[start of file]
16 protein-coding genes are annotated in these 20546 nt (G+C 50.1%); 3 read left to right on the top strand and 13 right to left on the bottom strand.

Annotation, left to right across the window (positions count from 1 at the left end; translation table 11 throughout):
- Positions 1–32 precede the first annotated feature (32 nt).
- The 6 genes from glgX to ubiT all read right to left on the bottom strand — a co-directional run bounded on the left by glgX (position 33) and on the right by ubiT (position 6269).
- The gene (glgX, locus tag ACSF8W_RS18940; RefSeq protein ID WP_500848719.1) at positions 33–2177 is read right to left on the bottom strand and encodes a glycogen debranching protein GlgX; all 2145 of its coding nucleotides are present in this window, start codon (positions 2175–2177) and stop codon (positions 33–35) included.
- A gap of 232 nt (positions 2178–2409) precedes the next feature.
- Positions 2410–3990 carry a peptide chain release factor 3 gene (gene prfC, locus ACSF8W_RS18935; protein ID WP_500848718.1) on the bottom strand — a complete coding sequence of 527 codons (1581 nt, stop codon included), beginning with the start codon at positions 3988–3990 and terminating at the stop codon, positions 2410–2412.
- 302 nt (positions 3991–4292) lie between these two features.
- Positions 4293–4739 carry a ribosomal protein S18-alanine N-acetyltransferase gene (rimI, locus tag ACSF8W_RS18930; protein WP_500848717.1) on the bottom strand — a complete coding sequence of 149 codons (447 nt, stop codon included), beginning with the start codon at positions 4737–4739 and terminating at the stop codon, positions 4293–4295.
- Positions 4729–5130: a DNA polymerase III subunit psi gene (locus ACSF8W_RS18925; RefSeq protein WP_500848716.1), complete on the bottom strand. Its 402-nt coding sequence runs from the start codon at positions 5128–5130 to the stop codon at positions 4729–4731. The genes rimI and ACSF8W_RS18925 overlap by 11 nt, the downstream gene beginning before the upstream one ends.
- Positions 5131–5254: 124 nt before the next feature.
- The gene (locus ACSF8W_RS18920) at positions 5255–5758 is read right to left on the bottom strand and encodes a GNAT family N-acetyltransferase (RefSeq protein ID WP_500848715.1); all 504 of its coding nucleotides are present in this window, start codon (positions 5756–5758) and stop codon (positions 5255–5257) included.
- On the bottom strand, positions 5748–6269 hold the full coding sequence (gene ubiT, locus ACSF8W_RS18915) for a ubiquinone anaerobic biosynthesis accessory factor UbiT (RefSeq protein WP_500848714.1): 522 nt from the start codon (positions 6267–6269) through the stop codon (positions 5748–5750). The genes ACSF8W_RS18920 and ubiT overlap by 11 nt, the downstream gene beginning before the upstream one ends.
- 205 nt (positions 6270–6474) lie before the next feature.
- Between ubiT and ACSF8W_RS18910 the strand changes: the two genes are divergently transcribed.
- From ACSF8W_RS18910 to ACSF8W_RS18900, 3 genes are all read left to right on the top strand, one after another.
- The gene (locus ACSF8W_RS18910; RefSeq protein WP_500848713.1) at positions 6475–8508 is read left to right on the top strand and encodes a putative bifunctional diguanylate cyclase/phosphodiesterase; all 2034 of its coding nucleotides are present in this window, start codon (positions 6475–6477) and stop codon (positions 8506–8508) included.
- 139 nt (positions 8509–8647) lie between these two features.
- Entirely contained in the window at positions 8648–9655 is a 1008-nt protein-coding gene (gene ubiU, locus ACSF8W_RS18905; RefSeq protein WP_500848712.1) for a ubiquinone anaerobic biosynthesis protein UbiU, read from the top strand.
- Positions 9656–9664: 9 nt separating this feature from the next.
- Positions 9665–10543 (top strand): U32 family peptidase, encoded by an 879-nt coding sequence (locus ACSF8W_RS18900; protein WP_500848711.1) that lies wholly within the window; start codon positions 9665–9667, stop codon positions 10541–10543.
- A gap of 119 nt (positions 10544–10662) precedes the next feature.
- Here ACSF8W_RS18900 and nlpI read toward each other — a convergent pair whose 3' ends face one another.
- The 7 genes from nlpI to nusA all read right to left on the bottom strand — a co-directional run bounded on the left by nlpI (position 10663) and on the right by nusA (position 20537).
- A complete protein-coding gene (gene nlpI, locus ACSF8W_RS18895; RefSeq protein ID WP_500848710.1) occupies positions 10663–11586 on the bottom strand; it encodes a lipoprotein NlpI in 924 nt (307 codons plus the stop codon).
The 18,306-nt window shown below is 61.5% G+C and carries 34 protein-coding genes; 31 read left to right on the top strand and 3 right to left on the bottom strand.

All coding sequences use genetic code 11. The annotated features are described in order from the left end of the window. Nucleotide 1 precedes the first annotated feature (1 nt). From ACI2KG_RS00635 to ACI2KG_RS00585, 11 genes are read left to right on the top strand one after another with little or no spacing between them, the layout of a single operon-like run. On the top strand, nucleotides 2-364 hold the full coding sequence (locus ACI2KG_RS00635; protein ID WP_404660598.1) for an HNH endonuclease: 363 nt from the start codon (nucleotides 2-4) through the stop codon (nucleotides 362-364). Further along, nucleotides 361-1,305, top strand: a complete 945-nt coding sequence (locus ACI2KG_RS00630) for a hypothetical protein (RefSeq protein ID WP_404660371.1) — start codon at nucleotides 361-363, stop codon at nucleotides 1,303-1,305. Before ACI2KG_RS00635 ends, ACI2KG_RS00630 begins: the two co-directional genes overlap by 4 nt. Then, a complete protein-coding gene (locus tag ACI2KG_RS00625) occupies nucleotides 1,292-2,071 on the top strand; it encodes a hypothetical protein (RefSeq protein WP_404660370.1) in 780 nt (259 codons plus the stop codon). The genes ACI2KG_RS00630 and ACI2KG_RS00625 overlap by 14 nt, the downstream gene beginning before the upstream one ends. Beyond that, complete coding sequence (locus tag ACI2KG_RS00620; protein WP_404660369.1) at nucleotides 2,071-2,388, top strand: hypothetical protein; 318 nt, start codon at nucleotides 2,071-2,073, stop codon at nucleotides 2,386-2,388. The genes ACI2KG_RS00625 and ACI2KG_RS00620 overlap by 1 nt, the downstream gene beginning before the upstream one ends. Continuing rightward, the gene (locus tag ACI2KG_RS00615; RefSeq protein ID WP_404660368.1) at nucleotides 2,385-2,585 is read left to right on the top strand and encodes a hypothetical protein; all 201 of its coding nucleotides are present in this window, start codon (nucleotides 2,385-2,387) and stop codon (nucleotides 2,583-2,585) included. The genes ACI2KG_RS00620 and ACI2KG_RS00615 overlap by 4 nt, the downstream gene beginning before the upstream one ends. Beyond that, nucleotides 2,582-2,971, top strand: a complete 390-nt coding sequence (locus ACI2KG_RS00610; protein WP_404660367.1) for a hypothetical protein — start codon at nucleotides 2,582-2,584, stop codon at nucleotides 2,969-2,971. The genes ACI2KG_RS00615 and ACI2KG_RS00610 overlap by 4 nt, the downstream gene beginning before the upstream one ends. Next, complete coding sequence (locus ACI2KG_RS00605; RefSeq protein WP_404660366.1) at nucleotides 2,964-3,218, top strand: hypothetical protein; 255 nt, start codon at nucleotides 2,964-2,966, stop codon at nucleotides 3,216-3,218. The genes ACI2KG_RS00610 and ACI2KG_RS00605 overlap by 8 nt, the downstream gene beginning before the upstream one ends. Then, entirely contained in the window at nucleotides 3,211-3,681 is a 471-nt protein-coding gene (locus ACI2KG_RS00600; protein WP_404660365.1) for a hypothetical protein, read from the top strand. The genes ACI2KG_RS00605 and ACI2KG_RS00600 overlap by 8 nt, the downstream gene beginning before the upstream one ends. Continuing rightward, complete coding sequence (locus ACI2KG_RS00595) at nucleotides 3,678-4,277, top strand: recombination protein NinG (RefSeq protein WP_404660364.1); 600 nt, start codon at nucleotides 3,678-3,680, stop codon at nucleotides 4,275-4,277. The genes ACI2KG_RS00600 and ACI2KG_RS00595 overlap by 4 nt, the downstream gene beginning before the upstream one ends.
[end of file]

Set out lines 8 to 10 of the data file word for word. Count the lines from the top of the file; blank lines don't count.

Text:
- 302 nt (positions 3991–4292) lie between these two features.
- Positions 4293–4739 carry a ribosomal protein S18-alanine N-acetyltransferase gene (rimI, locus tag ACSF8W_RS18930; protein WP_500848717.1) on the bottom strand — a complete coding sequence of 149 codons (447 nt, stop codon included), beginning with the start codon at positions 4737–4739 and terminating at the stop codon, positions 4293–4295.
- Positions 4729–5130: a DNA polymerase III subunit psi gene (locus ACSF8W_RS18925; RefSeq protein WP_500848716.1), complete on the bottom strand. Its 402-nt coding sequence runs from the start codon at positions 5128–5130 to the stop codon at positions 4729–4731. The genes rimI and ACSF8W_RS18925 overlap by 11 nt, the downstream gene beginning before the upstream one ends.